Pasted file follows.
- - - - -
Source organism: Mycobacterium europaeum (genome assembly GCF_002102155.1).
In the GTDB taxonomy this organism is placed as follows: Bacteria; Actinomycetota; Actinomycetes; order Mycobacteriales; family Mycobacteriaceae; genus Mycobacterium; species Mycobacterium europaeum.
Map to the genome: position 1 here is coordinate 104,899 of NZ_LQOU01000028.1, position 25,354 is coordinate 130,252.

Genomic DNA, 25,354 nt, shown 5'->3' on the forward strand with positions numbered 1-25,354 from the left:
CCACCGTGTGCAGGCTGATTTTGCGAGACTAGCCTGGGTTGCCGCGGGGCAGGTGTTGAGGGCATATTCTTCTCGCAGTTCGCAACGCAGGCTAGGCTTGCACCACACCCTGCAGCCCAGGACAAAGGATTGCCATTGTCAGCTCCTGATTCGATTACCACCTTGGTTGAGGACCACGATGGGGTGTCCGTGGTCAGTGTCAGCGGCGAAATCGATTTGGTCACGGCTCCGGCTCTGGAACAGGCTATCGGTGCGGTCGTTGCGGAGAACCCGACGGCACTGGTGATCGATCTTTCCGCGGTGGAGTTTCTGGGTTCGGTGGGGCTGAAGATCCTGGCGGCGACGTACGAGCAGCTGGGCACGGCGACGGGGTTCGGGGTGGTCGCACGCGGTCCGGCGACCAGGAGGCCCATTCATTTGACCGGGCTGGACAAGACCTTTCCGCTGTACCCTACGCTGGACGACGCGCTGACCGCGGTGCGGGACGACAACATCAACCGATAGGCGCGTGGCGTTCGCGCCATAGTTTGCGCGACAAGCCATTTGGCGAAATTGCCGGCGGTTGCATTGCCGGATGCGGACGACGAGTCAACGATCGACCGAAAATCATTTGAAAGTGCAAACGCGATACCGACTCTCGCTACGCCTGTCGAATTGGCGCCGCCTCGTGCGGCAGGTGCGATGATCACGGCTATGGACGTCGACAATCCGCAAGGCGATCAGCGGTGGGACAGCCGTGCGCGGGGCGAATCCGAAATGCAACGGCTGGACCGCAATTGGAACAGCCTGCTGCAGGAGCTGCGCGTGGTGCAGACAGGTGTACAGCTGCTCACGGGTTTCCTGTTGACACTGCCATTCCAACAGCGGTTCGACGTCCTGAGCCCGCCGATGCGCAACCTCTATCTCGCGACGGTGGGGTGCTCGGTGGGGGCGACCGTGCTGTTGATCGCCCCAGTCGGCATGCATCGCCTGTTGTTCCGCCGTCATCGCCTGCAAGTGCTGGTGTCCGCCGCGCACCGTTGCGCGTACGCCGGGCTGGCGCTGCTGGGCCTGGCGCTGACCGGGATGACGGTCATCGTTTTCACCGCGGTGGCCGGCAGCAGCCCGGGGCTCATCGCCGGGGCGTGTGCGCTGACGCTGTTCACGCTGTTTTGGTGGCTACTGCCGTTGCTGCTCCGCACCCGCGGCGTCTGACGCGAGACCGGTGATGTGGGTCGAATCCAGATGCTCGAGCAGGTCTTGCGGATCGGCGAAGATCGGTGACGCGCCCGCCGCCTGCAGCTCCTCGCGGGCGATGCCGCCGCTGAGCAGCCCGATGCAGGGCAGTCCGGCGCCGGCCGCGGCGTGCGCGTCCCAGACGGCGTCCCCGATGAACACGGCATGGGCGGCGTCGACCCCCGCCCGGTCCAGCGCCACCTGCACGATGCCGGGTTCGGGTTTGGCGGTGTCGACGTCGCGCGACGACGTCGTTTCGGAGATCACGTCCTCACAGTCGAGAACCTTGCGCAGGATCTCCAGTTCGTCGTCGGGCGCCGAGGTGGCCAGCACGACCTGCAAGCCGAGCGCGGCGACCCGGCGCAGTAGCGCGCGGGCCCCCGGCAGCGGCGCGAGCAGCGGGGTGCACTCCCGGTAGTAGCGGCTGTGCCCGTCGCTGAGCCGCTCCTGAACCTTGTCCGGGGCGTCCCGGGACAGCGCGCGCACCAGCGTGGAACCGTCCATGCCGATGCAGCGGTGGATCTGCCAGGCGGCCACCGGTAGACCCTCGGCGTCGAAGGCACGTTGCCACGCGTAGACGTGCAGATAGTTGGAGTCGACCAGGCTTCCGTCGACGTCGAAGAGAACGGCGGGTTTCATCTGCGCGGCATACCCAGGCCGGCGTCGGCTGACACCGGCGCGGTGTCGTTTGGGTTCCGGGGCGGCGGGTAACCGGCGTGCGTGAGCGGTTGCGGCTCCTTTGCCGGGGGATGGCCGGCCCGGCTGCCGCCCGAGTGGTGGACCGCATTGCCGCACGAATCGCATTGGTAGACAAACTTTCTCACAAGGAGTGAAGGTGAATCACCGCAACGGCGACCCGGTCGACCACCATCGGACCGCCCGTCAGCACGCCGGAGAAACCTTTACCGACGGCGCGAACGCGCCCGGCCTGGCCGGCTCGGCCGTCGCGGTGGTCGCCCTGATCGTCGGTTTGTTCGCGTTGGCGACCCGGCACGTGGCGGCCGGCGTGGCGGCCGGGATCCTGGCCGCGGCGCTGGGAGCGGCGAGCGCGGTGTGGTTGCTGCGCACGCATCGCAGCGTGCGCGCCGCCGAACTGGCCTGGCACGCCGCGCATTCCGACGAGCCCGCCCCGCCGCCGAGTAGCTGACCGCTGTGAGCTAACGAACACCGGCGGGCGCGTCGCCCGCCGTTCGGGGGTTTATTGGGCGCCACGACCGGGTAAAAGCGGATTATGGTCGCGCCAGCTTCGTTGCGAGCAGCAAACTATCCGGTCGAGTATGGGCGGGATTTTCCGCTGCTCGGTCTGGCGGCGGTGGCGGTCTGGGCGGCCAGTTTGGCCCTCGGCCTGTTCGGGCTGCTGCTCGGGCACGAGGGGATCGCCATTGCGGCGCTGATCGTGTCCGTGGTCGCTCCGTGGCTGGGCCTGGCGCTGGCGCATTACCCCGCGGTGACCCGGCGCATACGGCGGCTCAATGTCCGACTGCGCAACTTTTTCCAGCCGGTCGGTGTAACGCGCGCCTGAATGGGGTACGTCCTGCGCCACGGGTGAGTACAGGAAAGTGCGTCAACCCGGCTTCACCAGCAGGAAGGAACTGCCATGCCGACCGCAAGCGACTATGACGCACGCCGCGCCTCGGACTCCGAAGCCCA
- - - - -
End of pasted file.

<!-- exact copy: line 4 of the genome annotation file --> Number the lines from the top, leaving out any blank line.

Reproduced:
Genomic DNA, 25,354 nt, shown 5'->3' on the forward strand with positions numbered 1-25,354 from the left: